A masterful chip for the ages
No, I’m not talking about Kirk Gibson’s walk-off home run in the 1988 World Series, or the first shot at the Battle of Lexington that signified the start of the American Revolution. I’m talking about the shot Tiger Woods hit on the 16th hole in the Masters on Sunday.
With apologies to Tom Watson, this was the “chip shot heard ’round the world.” It had all the characteristics of a sports miracle: improbable, miraculous and lucky — super flippin’ lucky. Despite an amazing early morning run by Tiger — he finished his third round with a 65 — his play on the back nine on Sunday was a little less than average. Tiger had led Chris DiMarco by five strokes at one point in the round, but heading into the 16th hole DiMarco had pulled to within one stroke of Woods.
DiMarco’s comeback and Tiger’s mini-collapse is what makes the shot even more incredible. We have all seen Tiger bring legendary courses like Pebble Beach and St. Andrews to their knees. We have all seen Tiger run away with every major he has had the luxury of leading after 54 holes — he is 9-0 in such cases. And with the exception of the 2000 PGA Championship, where Tiger was in a playoff with Bob May, Tiger has been the ultimate front-runner. But on Sunday, right before the 16th hole, Tiger looked beatable.
As the ball moved off the ridge and toward the hole, not even the ball knew it was going in. In fact, the ball was stuck on the lip of the cup for about two seconds — two seconds of excruciating agony. Whether it was the earth-shaking noise of the “patrons” or Sir Isaac Newton’s law, the ball finally dropped for an incredible birdie. And even though Tiger bogeyed the final two holes and went into a playoff, no shot impacted the tournament more than “the chip.”
Tiger’s miracle shot reminded me of other memorable Masters’ moments. Here’s a list of my Top 10.
1. 1986 – Jack Nicklaus’ putt at the 17th hole: No other individual performance has inspired more people to pick up the game of golf than Jack’s win at the age of 46. Ask anyone over 25 why they play golf; I guarantee most of them will say it was because of the ’86 Masters.
2. 2005 – Tiger Woods’ birdie chip at the 16th hole.
3. 1935 – Sarazen at the 15th: This was the original “shot heard ’round the world.” Sarazen holed out his second shot with a 4-wood on the par-five 15th for a double eagle that put him in position to get a playoff win against Craig Wood.
4. 1987 – Larry Mize’s chip on the 11th against Greg Norman: Seems like every major Norman is in is an exercise of futility. Some of the greatest moments in golf have come at his expense, but his zillions of dollars have always helped him cushion the blow.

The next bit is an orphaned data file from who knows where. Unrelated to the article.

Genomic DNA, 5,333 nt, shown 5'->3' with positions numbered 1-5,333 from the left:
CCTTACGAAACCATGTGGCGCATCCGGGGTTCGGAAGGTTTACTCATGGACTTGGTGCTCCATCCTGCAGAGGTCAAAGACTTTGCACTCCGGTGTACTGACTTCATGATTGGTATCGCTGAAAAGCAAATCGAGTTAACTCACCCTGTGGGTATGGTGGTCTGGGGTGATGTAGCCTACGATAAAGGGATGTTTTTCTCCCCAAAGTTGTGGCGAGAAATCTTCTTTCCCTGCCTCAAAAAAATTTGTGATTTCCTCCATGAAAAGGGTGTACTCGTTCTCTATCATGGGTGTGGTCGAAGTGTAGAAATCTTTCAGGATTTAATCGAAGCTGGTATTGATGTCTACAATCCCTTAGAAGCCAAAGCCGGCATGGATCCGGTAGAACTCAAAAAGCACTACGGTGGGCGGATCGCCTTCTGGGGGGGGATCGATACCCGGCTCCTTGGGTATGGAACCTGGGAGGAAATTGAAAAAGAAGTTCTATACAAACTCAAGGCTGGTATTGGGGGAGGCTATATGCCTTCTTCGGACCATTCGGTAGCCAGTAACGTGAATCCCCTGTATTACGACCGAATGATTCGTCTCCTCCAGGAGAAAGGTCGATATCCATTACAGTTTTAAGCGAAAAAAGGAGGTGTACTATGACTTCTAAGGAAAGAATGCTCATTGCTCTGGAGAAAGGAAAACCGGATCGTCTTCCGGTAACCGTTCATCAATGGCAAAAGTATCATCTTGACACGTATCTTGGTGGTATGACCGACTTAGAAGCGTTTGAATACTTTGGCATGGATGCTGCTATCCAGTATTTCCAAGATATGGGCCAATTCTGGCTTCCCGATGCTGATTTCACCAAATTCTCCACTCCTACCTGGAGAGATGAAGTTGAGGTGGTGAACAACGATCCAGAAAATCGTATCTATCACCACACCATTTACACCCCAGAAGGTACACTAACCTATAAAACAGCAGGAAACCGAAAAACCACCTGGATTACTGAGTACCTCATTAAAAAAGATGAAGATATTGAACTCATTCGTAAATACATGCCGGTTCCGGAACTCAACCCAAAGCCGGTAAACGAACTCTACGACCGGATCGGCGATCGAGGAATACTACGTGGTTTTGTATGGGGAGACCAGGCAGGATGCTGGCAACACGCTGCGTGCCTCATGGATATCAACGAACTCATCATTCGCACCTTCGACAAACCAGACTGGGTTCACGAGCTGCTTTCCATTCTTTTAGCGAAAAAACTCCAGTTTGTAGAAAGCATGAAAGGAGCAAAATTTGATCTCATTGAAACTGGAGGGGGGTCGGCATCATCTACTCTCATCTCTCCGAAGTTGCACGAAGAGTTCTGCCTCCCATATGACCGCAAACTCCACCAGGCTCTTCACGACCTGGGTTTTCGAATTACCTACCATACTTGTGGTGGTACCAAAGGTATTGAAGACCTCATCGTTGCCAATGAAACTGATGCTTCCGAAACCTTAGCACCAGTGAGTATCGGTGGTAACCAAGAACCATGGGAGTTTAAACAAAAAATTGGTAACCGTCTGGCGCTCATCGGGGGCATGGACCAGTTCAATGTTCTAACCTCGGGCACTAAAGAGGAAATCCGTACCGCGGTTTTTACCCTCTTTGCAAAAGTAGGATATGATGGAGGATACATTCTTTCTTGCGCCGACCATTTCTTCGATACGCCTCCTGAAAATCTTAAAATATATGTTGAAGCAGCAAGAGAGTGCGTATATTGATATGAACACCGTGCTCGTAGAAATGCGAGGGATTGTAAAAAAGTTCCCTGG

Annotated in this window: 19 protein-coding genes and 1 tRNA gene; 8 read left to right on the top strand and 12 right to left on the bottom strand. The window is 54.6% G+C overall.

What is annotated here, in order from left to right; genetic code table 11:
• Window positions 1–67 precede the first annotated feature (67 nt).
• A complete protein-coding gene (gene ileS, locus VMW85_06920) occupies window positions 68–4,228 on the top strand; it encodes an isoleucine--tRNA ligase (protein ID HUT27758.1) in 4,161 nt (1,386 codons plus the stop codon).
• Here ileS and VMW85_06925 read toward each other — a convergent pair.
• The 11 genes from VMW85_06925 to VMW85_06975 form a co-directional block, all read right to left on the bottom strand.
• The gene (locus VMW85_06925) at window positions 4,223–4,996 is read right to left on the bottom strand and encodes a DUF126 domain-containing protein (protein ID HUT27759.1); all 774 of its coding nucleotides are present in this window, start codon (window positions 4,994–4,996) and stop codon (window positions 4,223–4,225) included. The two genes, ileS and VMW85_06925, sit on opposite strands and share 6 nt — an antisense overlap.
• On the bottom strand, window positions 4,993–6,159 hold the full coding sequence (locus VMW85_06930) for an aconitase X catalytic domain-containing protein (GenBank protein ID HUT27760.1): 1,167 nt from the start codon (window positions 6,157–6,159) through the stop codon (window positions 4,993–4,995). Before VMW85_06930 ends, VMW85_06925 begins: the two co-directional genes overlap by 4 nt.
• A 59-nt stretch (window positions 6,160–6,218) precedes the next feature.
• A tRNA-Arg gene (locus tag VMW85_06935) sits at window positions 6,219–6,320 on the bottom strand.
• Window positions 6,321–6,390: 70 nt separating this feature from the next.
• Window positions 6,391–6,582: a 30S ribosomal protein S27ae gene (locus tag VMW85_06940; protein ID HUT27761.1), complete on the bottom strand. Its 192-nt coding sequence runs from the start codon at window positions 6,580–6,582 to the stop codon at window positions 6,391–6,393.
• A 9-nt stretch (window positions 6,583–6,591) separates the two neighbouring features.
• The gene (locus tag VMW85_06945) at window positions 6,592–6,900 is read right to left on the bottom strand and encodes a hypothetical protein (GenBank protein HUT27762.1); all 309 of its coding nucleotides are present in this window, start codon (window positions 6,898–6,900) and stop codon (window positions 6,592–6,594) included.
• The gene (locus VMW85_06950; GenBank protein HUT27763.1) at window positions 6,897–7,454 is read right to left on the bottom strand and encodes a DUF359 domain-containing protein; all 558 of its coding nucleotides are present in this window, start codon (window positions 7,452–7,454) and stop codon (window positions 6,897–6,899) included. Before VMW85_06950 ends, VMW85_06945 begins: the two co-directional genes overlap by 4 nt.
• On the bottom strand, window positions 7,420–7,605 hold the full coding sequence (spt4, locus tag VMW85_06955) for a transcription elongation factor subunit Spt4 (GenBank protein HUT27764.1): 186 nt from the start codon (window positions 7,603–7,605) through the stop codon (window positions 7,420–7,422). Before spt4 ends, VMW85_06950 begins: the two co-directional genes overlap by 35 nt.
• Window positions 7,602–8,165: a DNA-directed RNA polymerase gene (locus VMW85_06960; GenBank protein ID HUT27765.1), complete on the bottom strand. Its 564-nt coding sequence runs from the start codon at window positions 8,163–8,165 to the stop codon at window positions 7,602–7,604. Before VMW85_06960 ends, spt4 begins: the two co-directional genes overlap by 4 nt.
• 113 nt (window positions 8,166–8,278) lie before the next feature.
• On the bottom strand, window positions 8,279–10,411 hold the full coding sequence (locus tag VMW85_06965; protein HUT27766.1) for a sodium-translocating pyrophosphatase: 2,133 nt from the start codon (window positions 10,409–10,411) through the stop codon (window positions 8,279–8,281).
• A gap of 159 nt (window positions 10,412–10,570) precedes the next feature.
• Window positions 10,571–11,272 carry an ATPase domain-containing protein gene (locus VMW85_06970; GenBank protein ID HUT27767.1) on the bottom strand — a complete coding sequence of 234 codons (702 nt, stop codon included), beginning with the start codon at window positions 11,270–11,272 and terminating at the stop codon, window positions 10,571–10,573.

5. 2004 – Mickelson’s 18th-hole putt: Lefty gets the monkey off his back.
6. 1993 – Chip Beck’s third shot on the 15th: Down by two shots with four holes to play, Beck dumps a wedge in the water after gutlessly laying up.
7. 1998 – Mark O’Meara’s winning putt on 18th: This is one of my favorite golf moments and one of the all time best sports jinxes. Tied with Duval and Jim Furyk, O’Meara was a 20-foot putt away from winning. Duval was sitting in Jones Cabin after signing his scorecard, waiting for O’Meara to putt, when Augusta National Chairman Jack Stephens leaned over to pat him on the back. “Don’t worry, David,” Stephens said. “Nobody ever makes that putt.” Nice call Jack.
8. 1989 – Scott Hoch’s missed putt: In the first playoff hole with Nick Faldo, Hoch had a two-foot putt to extend the playoff, but he pulled it left. What could anyone expect from a guy whose name rhymes with “choke”?
9. 1998 – Fred Couples at the 13th: This is one of my favorites because it produced the greatest sound byte in golf history — an “Oh, baby!” immediately after he struck the ball for his second shot on the par five. Too bad Couples became a part of the worst sound byte ever when he dropped the f-bomb on national television at Bay Hill earlier this year.
10. 1997 – Tiger’s win in 1997: Although the tournament was anti-climactic, it was easily the most dominant performance I have ever witnessed by a golfer.
Even though I put Tiger’s shot at No. 2, I am most definitely not a member of the Tiger Woods Fan Club. I hate the guy, but I respect him. I think he is a marvelous athlete and he should thank his father every day for stapling a 9-iron to his hand when he was a toddler. In spite of my raging jealousy, I realized after it was all said and done that I had witnessed sports history being made. I have no doubt that in 30 years, when we all look back on the game of golf and remember the great player that Tiger was, we will all remember “the chip.”